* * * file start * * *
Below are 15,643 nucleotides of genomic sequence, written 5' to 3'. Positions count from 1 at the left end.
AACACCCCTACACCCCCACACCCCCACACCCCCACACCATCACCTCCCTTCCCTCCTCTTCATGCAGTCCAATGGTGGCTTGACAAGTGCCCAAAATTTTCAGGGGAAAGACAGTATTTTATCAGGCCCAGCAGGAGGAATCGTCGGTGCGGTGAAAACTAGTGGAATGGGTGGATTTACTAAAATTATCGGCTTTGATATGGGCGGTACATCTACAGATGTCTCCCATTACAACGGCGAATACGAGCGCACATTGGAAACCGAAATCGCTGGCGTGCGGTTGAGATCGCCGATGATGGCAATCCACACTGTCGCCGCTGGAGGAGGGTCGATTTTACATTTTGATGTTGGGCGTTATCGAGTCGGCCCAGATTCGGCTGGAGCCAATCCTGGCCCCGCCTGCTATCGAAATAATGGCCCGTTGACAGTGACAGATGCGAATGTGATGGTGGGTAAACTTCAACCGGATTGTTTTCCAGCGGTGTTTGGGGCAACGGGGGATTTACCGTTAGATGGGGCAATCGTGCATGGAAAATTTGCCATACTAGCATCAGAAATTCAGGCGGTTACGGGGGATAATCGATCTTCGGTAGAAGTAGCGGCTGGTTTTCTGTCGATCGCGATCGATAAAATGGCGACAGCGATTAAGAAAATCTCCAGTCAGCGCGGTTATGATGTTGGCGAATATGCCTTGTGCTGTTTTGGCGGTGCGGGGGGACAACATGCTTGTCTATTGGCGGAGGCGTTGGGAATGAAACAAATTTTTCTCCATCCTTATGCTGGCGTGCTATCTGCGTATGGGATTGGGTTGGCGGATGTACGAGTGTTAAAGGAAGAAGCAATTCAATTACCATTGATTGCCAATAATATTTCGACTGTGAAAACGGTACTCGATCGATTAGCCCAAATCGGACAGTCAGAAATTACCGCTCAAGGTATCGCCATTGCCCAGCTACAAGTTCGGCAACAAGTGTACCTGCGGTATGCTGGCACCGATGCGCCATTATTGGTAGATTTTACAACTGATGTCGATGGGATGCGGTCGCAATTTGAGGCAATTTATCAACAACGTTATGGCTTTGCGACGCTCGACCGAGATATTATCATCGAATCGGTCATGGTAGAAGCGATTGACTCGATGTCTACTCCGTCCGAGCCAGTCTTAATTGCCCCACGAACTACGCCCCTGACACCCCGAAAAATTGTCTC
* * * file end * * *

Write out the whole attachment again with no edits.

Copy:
Below are 15,643 nucleotides of genomic sequence, written 5' to 3'. Positions count from 1 at the left end.
AACACCCCTACACCCCCACACCCCCACACCCCCACACCATCACCTCCCTTCCCTCCTCTTCATGCAGTCCAATGGTGGCTTGACAAGTGCCCAAAATTTTCAGGGGAAAGACAGTATTTTATCAGGCCCAGCAGGAGGAATCGTCGGTGCGGTGAAAACTAGTGGAATGGGTGGATTTACTAAAATTATCGGCTTTGATATGGGCGGTACATCTACAGATGTCTCCCATTACAACGGCGAATACGAGCGCACATTGGAAACCGAAATCGCTGGCGTGCGGTTGAGATCGCCGATGATGGCAATCCACACTGTCGCCGCTGGAGGAGGGTCGATTTTACATTTTGATGTTGGGCGTTATCGAGTCGGCCCAGATTCGGCTGGAGCCAATCCTGGCCCCGCCTGCTATCGAAATAATGGCCCGTTGACAGTGACAGATGCGAATGTGATGGTGGGTAAACTTCAACCGGATTGTTTTCCAGCGGTGTTTGGGGCAACGGGGGATTTACCGTTAGATGGGGCAATCGTGCATGGAAAATTTGCCATACTAGCATCAGAAATTCAGGCGGTTACGGGGGATAATCGATCTTCGGTAGAAGTAGCGGCTGGTTTTCTGTCGATCGCGATCGATAAAATGGCGACAGCGATTAAGAAAATCTCCAGTCAGCGCGGTTATGATGTTGGCGAATATGCCTTGTGCTGTTTTGGCGGTGCGGGGGGACAACATGCTTGTCTATTGGCGGAGGCGTTGGGAATGAAACAAATTTTTCTCCATCCTTATGCTGGCGTGCTATCTGCGTATGGGATTGGGTTGGCGGATGTACGAGTGTTAAAGGAAGAAGCAATTCAATTACCATTGATTGCCAATAATATTTCGACTGTGAAAACGGTACTCGATCGATTAGCCCAAATCGGACAGTCAGAAATTACCGCTCAAGGTATCGCCATTGCCCAGCTACAAGTTCGGCAACAAGTGTACCTGCGGTATGCTGGCACCGATGCGCCATTATTGGTAGATTTTACAACTGATGTCGATGGGATGCGGTCGCAATTTGAGGCAATTTATCAACAACGTTATGGCTTTGCGACGCTCGACCGAGATATTATCATCGAATCGGTCATGGTAGAAGCGATTGACTCGATGTCTACTCCGTCCGAGCCAGTCTTAATTGCCCCACGAACTACGCCCCTGACACCCCGAAAAATTGTCTC